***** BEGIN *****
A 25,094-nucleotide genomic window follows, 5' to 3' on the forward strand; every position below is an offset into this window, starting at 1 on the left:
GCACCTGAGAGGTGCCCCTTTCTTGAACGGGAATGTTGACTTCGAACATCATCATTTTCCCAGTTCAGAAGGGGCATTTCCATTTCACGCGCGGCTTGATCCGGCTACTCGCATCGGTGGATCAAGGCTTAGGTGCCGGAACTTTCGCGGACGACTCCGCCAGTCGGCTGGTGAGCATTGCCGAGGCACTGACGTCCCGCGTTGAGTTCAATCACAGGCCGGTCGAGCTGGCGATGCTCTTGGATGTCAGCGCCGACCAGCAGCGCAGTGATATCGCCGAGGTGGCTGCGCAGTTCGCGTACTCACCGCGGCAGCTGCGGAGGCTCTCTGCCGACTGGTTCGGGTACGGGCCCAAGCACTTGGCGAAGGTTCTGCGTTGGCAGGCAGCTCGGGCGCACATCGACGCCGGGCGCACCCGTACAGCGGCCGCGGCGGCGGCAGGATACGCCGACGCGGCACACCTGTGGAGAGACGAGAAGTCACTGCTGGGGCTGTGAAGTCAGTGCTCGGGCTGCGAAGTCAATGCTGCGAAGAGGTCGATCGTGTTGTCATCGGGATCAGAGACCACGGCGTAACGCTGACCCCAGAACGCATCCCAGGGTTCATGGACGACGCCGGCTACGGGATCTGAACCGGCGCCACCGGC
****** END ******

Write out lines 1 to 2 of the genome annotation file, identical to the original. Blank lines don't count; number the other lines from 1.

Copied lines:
A 25,094-nucleotide genomic window follows, 5' to 3' on the forward strand; every position below is an offset into this window, starting at 1 on the left:
GCACCTGAGAGGTGCCCCTTTCTTGAACGGGAATGTTGACTTCGAACATCATCATTTTCCCAGTTCAGAAGGGGCATTTCCATTTCACGCGCGGCTTGATCCGGCTACTCGCATCGGTGGATCAAGGCTTAGGTGCCGGAACTTTCGCGGACGACTCCGCCAGTCGGCTGGTGAGCATTGCCGAGGCACTGACGTCCCGCGTTGAGTTCAATCACAGGCCGGTCGAGCTGGCGATGCTCTTGGATGTCAGCGCCGACCAGCAGCGCAGTGATATCGCCGAGGTGGCTGCGCAGTTCGCGTACTCACCGCGGCAGCTGCGGAGGCTCTCTGCCGACTGGTTCGGGTACGGGCCCAAGCACTTGGCGAAGGTTCTGCGTTGGCAGGCAGCTCGGGCGCACATCGACGCCGGGCGCACCCGTACAGCGGCCGCGGCGGCGGCAGGATACGCCGACGCGGCACACCTGTGGAGAGACGAGAAGTCACTGCTGGGGCTGTGAAGTCAGTGCTCGGGCTGCGAAGTCAATGCTGCGAAGAGGTCGATCGTGTTGTCATCGGGATCAGAGACCACGGCGTAACGCTGACCCCAGAACGCATCCCAGGGTTCATGGACGACGCCGGCTACGGGATCTGAACCGGCGCCACCGGC